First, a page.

When Apple Inc., disclosed that it has not paid any corporate income tax over the past 4 years, it got the government’s attention. Hailed before the Senate, Apple is confident in their tax position because, it is legal.
Essentially, Apple games the system by aggressively manipulating the Internal Revenue Code and tax treaties to save billions of dollars in taxes. 9 Billion and counting to date. The Apple plan may work for any company whose assets can be sold anywhere in the world because the nature of the business allows for forming the necessary subsidiaries in tax havens (countries that have no income tax) while still maintaining the ability to conduct computer-generated sales. For example: if Apple sells an ITune or IPad app in the United States, the sale produces federally taxable gross revenue. However, if the same ITune or app is sold through an offshore haven, no federal revenue is generated for US tax purposes. Therefore, Apple is not taxed on the income generated from the sale of the ITune or app until it is repatriated to the US, if ever.
Apple takes advantage of the laws of Ireland. Ireland has recently enacted numerous laws to attract foreign investors. Apple uses a technique known as the “Irish-Dutch Sandwich.” For tax planning reasons it is known as a sandwich because it involves more than one different countries, much like Hungary, Lichtenstein, and Switzerland are used to practically eliminate capital gains taxes that foreign investors would normally be paid on capital gains to the US for gains in real property or securities (See our article, U.S. Tax Effects of Treaties in the Context of Foreign Investment in the U.S.).
Here, Apple successfully utilizes the “Irish-Dutch Sandwich”:
Intellectual property is transferred from the U.S. corporation to a subsidiary established in Ireland. The subsidiary is managed by individuals residing in a Caribbean tax haven country such as the Cayman Islands, Nevis, Bermuda, or the British Virgin Islands. A sale is generated in Ireland. However, the gross proceeds of the sale are quickly transferred to an offshore tax haven in order to avoid taxation in Ireland. Under Irish law, the company established in that jurisdiction is not taxed due to the fact that the manager resides outside of that jurisdiction. (Typically, a corporation is a tax resident of the country where it is incorporated. This is not the case under Irish law. Under Irish law, a corporation is a tax resident where its manager resides.) Therefore, an entity can incorporate and conduct business in Ireland. However, if its management is located in a tax haven jurisdiction such as the ones discussed above, the corporation is considered incorporated in the tax haven jurisdiction, not Ireland.
However, by virtue of the corporation maintaining its domicile in Ireland, it can utilize tax friendly agreements amongst European Union members. For instance, Apple next takes the sales revenues which were generated in Ireland, transferred to a non-Irish country, and finally diverted to the Netherlands. The Netherlands charges only a small tax on royalty income from the sale of ITunes or apps and since it is within the European Union, there is no tax withholding or tax between Ireland and it. It should be noted that rock groups such as the Rolling Stones and U2 have transferred sales from worldwide record sales to the Netherlands to avoid paying taxes in their home countries.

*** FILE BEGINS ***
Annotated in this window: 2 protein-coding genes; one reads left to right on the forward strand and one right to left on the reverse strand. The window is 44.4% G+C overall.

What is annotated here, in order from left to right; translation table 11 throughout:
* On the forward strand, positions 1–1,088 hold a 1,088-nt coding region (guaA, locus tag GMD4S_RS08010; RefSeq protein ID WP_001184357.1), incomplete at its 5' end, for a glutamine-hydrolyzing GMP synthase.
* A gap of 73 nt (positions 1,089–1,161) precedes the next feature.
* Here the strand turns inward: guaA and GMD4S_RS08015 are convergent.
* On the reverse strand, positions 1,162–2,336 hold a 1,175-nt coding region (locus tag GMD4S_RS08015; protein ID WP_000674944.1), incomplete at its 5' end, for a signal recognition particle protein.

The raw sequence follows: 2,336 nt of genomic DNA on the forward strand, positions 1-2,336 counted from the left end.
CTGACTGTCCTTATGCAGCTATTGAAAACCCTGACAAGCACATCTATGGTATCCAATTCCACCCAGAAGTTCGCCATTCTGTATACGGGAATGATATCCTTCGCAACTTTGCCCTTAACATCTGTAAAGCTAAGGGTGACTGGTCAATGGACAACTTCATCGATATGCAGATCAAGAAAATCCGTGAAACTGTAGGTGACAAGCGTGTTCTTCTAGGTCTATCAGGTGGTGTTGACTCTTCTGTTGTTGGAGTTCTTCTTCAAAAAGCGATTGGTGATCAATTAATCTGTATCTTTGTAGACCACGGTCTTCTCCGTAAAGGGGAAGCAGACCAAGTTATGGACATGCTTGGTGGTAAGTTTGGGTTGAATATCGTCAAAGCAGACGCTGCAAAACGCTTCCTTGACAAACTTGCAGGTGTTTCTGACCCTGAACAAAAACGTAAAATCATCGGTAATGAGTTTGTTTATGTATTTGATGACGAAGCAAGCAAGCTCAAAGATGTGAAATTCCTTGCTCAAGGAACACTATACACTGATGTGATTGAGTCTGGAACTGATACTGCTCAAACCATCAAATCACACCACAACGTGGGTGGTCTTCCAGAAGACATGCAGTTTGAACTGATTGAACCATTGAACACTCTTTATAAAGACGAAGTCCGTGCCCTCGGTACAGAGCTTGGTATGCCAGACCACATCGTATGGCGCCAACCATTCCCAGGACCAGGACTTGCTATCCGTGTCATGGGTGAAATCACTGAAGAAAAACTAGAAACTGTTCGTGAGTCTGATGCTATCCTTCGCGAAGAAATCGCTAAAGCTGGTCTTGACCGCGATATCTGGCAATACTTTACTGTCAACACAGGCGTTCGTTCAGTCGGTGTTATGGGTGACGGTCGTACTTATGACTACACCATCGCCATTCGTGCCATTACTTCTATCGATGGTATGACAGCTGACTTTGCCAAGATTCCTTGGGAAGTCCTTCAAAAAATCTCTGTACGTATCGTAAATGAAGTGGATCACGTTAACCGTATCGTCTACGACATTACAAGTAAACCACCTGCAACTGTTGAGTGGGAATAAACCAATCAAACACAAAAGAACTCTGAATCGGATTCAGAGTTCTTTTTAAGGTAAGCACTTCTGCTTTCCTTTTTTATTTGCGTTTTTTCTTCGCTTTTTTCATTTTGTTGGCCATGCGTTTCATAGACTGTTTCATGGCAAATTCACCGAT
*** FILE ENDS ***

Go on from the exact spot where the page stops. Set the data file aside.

In conclusion, by establishing a multinational chain of subsidiaries, Apple has successfully avoided paying US taxes for years, even though it is headquartered in the US.
As the result of favorable world-wide income tax treaties, foreign investors in the U.S. may be able to arrange their business transactions in the U.S. without realizing any U.S. tax liability. Further, corporations of really any size can potentially utilize this system because it is relatively inexpensive. Particular attention must be paid to both the tax treaties of different countries and also the additional tax savings in planning the use of multiple tax treaties and multiple entities to legally avoid the taxes that would otherwise be paid.
To better understand this intricate area of tax law, consult with a tax attorney at Moskowitz, LLP by calling (415) 394-7200 or via our Tax Law Firm’s website.
Moskowitz LLP, A Tax Law Firm, Disclaimer: Because of the generality of this blog post, the information provided herein may not be applicable in all situations and should not be acted upon without specific legal advice based on particular situations. Prior results do not guarantee a similar outcome. Furthermore, in accordance with Treasury Regulation Circular 230, we inform you that any tax advice contained in this communication was not intended or written to be used, and cannot be used, for the purposes of (i) avoiding tax related penalties under the Internal Revenue Code, or (ii.) promoting, marketing, or recommending to another party any tax related matter addressed herein.